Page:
Not far from the Novye Yeltsy estate there is another amazing place of Lake Seliger - Zaluchye. Here they say: "Who was not in Zaluchye, that Seliger did not see." The terrain around is hilly. There are not many fields. Somewhere, far away on the horizon, the gentle hills, stirring in a transparent haze, swept up to Seliger, descended to the very water and froze, filled with lake coolness. It seems that along the way they lost all the boulders and stones that remained lying everywhere - in the grass, under the moss, in the roots of the trees. Among the stones come across round small pebbles, which the locals stubbornly consider stone pellets. A high hill rises from the meadow, spread out by a triangle at the very shore, - Berezovskoye ancient settlement that arose in the 8th century BC. e.
Berezovskoe ancient settlement from the south-eastern side is surrounded by floodplain meadows. The water level in Seliger was much higher in the last century, and the bay was in place of the meadows. In the surrounding villages there is a legend about how a landowner drowned along with a troika of horses in the bay. Sometimes called the name of the landowner - Martha Posadnitsa. However, Marfa Posadnitsa, or Martha Boretskaya, has nothing to do with the mythical landowner, but mention of her name in legends is not accidental. The Berezovsky fortress belonged to Boretsky until the annexation of Novgorod by Ivan III to the Moscow principality in 1478. Resolute in her actions and actions, extraordinarily energetic and wayward Martha played a prominent role in the opposition of the Novgorod boyars to the Moscow principality. After the death of her husband, the Novgorod posadnik Isaak Andreevich, in the hands of Boretsky concentrated untold wealth. More than three hundred villages, from Seliger to the coast of the White Sea, were listed for her. Only 67 villages were "dragging" Berezovsky's fiefdom, the largest among other feudal possessions of the Novgorod boyars. In an effort to preserve independence from Moscow and fearing for their possessions, Marfa Boretskaya along with her sons Dmitry and Fyodor led the opposition of the tops of the Novgorod feudal lords. The house of Martha became the center of anti-Moscow intrigues. In 1471, the boyars made a secret agreement with the Polish king Casimir IV. Under the treaty, the Novgorod Republic practically withdrew to the Polish-Lithuanian principality. In Novgorod came the Lithuanian governor, Prince Michael Olelkovich, who was to become the husband of Martha Boretskaya. All these actions accelerated the appearance of the Moscow army. July 14, 1471 on the river Sheloni Novgorodians were defeated, the son of Marfa Posadnitsa - Dmitry - executed among six leaders, and in 1478, after the final accession of the Novgorod Republic to Moscow, Boretsky was taken to a monastery in Nizhny Novgorod, where they were forcibly tonsured into nuns. Possessions of its great Prince Ivan III took over. It is not excluded that it was the claims of the Moscow principality to the Novgorod, the constant danger from Lithuania and Tver that made Berezovets reinforce in the XIV century - an important transit point at the crossroads from the south to the north and from Novgorod to the west, to Lithuania. A shaft of clay and sand was poured around the perimeter of the hill, overlooking it with large boulders. The shaft was fastened with logs. Above, probably, passed the dignity with the watchtowers. On a small site, at the entrance to the Berezovsky fortress, it was possible to find a wide strip of stones, apparently the remains of an ancient pavement. On the hillfort, as the documents say, stood the "Church of the Nativity of the Priests and the Great Court". Below on the plateau was the village Berezovsky Pogost, extending to the modern village of Berezovsky row.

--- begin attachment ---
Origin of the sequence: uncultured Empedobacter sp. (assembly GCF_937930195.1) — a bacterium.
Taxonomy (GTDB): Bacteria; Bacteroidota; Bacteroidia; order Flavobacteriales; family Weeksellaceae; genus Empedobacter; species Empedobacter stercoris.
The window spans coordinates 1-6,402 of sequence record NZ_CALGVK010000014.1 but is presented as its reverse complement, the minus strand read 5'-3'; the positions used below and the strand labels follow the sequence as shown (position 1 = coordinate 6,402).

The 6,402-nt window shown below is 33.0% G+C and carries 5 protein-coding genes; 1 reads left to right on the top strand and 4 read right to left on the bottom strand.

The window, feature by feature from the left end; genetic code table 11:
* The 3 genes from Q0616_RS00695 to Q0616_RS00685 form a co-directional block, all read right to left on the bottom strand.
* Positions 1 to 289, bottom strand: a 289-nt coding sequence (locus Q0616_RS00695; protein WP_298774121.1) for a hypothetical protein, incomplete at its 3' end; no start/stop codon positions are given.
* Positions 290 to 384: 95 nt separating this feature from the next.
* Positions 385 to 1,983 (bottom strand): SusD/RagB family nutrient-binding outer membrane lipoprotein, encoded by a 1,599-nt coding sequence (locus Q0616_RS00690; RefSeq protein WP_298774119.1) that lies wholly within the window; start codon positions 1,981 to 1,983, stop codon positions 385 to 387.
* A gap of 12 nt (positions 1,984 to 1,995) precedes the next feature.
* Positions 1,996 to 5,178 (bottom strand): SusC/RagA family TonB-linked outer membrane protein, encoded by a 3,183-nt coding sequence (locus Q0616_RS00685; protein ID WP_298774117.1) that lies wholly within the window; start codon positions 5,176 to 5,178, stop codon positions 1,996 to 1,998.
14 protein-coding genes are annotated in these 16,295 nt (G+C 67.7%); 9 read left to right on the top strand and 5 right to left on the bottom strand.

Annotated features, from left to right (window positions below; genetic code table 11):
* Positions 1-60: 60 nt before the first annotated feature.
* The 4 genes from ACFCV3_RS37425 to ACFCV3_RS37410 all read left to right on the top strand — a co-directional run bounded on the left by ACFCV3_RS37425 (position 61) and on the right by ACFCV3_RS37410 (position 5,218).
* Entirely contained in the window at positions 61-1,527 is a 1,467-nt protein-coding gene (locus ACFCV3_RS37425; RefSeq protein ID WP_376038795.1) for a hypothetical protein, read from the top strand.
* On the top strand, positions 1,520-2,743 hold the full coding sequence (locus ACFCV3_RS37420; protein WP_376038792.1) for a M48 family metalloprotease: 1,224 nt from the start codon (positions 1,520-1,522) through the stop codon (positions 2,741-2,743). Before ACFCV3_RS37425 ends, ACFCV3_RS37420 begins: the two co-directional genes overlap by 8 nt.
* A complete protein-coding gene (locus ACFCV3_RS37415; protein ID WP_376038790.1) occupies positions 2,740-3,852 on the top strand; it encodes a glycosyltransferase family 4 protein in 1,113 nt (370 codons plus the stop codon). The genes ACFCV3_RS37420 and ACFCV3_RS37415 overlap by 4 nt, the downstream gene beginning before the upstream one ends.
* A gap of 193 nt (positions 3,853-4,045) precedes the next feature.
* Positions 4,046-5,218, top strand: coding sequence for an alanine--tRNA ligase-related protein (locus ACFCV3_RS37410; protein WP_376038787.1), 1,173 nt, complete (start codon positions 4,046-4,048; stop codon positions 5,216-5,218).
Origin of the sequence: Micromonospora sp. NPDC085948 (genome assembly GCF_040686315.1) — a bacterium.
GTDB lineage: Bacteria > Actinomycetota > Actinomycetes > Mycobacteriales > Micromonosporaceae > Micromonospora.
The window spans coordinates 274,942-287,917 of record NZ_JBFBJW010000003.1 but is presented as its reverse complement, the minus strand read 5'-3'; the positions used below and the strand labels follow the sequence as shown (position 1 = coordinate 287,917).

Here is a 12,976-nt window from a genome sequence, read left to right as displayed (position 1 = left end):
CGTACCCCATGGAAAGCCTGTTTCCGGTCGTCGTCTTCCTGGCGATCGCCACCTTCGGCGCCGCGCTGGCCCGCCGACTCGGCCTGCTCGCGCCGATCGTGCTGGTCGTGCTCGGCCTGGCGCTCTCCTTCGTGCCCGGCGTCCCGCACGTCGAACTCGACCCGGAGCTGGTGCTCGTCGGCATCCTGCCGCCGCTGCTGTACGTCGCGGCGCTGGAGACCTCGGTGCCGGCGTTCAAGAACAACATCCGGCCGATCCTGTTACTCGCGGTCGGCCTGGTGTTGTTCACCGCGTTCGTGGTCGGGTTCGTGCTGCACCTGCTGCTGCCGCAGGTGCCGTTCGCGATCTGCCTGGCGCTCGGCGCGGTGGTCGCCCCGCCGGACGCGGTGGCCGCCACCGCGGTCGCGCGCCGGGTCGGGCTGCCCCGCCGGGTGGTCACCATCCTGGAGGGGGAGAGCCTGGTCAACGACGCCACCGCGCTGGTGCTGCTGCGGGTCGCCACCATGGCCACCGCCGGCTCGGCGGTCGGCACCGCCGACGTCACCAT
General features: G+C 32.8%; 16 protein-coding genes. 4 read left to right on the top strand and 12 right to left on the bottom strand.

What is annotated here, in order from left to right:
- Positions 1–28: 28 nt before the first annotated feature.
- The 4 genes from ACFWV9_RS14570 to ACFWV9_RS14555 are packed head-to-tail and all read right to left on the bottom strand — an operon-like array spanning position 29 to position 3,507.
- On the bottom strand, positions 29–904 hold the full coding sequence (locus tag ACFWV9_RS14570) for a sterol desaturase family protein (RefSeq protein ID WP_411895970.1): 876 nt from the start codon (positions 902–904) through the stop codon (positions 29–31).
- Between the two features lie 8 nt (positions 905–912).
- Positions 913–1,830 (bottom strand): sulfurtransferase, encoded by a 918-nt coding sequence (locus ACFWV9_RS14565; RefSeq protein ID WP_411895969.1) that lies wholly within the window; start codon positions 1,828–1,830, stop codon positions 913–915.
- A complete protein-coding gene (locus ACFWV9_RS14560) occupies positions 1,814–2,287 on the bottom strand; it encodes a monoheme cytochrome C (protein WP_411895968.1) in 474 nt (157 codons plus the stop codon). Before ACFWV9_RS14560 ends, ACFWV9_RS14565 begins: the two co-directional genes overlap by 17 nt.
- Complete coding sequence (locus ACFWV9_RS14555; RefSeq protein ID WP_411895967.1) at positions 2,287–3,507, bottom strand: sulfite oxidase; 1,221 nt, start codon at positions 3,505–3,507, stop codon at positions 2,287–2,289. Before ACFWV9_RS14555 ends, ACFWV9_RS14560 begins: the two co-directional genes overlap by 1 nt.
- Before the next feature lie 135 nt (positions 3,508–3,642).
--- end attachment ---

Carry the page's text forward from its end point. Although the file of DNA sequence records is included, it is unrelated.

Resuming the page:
During the Great Patriotic War the full Georgievsky cavalier of the First World War, the hero of the storming of Spassk and Volochaevka, the commander of the Blucher Army regiment, Major-General Ivan Pavlovich Shevchuk (1892-1942) was buried at the Bereza settlement. Above his grave there is a modest monument-obelisk.
Near the Beryezovsky fortress there lies, stretched horn in the bay, the peninsula of Bolshoy Kosar, and very close - a tiny, overgrown with curly trees islet Barashok. On the opposite bank of the stretch you can see a birch grove. In the very depths of it you can see the low, regular form of mounds - this is an ancient burial ground.